Latest posts by Madeleine Stirrat (see all)
- Pacific Island tuna industry identifies issues and priorities - 9 July 2019
- Pacific ministers commit to ending modern slavery in the region’s fishery - 1 July 2019
- Climate change linked to PNG fishing losses - 26 June 2019
Papua New Guinea’s fisheries sector is losing out because climate change is driving fish away from its waters, PNG’s Fishing Industry Association says.
Association president Sylvester Pokajam, who’s the former managing director of the National Fisheries Authority, said shifting climatic conditions in the western Pacific were pushing certain fish species away from PNG.
The sector is struggling for revenue as a result, Mr Pokajam said.
On the bright side, more fishing vessels are flying the PNG Flag, he said.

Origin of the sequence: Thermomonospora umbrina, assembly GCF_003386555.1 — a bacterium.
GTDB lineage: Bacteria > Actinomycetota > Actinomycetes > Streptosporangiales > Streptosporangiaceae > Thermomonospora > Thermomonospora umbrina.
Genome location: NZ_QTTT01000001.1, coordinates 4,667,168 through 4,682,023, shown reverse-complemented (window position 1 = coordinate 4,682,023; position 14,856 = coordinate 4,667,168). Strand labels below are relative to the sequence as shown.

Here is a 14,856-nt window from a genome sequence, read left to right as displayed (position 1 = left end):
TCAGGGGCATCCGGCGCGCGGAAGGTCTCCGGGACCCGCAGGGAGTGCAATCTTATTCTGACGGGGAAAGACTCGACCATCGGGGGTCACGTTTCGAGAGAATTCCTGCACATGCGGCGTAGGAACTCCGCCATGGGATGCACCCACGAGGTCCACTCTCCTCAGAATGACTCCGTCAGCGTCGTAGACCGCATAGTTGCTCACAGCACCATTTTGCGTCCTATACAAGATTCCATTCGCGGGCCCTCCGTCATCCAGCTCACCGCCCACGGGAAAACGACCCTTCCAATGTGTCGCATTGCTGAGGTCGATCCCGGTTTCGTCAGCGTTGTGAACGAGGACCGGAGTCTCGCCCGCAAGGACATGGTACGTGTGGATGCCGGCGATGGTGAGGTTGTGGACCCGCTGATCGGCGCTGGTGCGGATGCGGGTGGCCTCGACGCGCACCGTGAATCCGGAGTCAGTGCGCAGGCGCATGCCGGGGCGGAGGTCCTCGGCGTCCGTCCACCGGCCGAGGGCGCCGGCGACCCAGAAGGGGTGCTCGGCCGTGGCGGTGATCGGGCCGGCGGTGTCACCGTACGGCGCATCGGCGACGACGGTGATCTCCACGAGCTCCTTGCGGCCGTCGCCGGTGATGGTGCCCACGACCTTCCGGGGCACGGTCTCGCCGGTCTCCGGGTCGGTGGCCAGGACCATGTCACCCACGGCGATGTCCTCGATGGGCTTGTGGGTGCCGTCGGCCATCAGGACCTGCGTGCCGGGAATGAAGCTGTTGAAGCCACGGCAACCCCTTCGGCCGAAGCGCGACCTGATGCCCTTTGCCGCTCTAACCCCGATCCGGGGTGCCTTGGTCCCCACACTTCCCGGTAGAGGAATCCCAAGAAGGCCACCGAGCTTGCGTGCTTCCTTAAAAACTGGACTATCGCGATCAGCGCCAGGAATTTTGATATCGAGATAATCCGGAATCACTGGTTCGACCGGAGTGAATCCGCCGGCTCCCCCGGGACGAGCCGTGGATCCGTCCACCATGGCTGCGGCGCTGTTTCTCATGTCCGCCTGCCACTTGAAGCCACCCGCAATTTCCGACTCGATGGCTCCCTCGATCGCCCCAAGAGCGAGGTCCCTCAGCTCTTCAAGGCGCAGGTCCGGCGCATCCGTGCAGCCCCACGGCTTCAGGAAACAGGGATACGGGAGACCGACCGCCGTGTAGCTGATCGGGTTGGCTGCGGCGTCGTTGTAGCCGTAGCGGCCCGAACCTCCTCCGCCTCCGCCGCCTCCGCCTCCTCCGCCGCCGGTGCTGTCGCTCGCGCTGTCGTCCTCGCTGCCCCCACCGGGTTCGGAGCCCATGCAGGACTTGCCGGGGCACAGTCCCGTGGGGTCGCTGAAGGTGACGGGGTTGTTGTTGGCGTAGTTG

Mr Pokajam also praised fishing companies who had established canneries in PNG, providing employment for local people.
PNG-based operations are processing nearly half of the fish caught in the country’s waters, a large portion of which is tuna, he said.
The association recently applied to have its purse seine skipjack and yellowfin tuna fishery assessed for certification by the Marine Stewardship Council.
The fishery includes onshore processing plants supported by PNG-flagged vessels and locally-based foreign fishing vessels.